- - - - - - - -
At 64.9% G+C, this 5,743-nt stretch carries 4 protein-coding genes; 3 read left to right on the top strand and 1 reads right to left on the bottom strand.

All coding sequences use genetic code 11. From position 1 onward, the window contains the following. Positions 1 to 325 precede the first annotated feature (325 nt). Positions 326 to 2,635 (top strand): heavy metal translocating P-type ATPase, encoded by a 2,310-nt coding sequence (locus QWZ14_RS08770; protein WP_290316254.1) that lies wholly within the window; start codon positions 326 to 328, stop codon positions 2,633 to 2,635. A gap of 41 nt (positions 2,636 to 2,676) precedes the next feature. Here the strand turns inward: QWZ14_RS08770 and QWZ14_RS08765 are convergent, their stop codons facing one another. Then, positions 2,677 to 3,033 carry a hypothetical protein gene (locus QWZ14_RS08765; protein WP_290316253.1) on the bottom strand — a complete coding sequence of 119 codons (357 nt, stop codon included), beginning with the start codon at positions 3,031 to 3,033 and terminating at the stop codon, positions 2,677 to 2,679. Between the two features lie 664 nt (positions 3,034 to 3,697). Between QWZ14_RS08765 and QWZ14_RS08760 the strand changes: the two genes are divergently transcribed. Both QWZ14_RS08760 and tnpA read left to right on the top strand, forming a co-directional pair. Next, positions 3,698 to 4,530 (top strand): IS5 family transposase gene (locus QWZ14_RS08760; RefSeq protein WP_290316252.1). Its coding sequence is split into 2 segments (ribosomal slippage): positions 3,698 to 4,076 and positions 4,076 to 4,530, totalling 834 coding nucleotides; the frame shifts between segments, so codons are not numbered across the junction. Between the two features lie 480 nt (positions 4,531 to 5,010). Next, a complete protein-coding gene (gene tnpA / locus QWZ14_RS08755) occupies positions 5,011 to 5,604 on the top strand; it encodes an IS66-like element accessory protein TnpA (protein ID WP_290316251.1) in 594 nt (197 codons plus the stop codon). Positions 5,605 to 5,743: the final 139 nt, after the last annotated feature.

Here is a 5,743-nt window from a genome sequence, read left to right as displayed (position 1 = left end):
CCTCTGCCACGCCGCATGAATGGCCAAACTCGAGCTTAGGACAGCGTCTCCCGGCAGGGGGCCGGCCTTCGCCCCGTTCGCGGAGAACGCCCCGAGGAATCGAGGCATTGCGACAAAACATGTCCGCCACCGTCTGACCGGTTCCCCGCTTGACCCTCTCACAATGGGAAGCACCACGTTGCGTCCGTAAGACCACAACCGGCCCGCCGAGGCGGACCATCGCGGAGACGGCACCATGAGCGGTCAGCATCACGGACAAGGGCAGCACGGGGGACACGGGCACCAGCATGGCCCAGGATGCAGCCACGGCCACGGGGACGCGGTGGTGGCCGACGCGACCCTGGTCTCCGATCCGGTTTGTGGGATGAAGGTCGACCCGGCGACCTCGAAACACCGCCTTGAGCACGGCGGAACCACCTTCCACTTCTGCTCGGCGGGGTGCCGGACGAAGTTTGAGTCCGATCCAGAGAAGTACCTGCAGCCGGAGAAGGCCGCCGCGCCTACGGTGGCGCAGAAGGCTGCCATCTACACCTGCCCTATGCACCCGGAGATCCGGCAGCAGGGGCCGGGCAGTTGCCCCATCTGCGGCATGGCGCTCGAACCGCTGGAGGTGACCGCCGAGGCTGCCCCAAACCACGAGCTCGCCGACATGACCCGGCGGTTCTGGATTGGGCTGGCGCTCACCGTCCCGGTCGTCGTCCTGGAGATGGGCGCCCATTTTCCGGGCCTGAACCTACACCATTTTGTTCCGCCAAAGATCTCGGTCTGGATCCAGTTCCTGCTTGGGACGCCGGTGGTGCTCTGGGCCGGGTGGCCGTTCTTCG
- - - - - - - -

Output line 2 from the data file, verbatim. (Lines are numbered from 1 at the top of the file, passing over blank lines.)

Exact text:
All coding sequences use genetic code 11. From position 1 onward, the window contains the following. Positions 1 to 325 precede the first annotated feature (325 nt). Positions 326 to 2,635 (top strand): heavy metal translocating P-type ATPase, encoded by a 2,310-nt coding sequence (locus QWZ14_RS08770; protein WP_290316254.1) that lies wholly within the window; start codon positions 326 to 328, stop codon positions 2,633 to 2,635. A gap of 41 nt (positions 2,636 to 2,676) precedes the next feature. Here the strand turns inward: QWZ14_RS08770 and QWZ14_RS08765 are convergent, their stop codons facing one another. Then, positions 2,677 to 3,033 carry a hypothetical protein gene (locus QWZ14_RS08765; protein WP_290316253.1) on the bottom strand — a complete coding sequence of 119 codons (357 nt, stop codon included), beginning with the start codon at positions 3,031 to 3,033 and terminating at the stop codon, positions 2,677 to 2,679. Between the two features lie 664 nt (positions 3,034 to 3,697). Between QWZ14_RS08765 and QWZ14_RS08760 the strand changes: the two genes are divergently transcribed. Both QWZ14_RS08760 and tnpA read left to right on the top strand, forming a co-directional pair. Next, positions 3,698 to 4,530 (top strand): IS5 family transposase gene (locus QWZ14_RS08760; RefSeq protein WP_290316252.1). Its coding sequence is split into 2 segments (ribosomal slippage): positions 3,698 to 4,076 and positions 4,076 to 4,530, totalling 834 coding nucleotides; the frame shifts between segments, so codons are not numbered across the junction. Between the two features lie 480 nt (positions 4,531 to 5,010). Next, a complete protein-coding gene (gene tnpA / locus QWZ14_RS08755) occupies positions 5,011 to 5,604 on the top strand; it encodes an IS66-like element accessory protein TnpA (protein ID WP_290316251.1) in 594 nt (197 codons plus the stop codon). Positions 5,605 to 5,743: the final 139 nt, after the last annotated feature.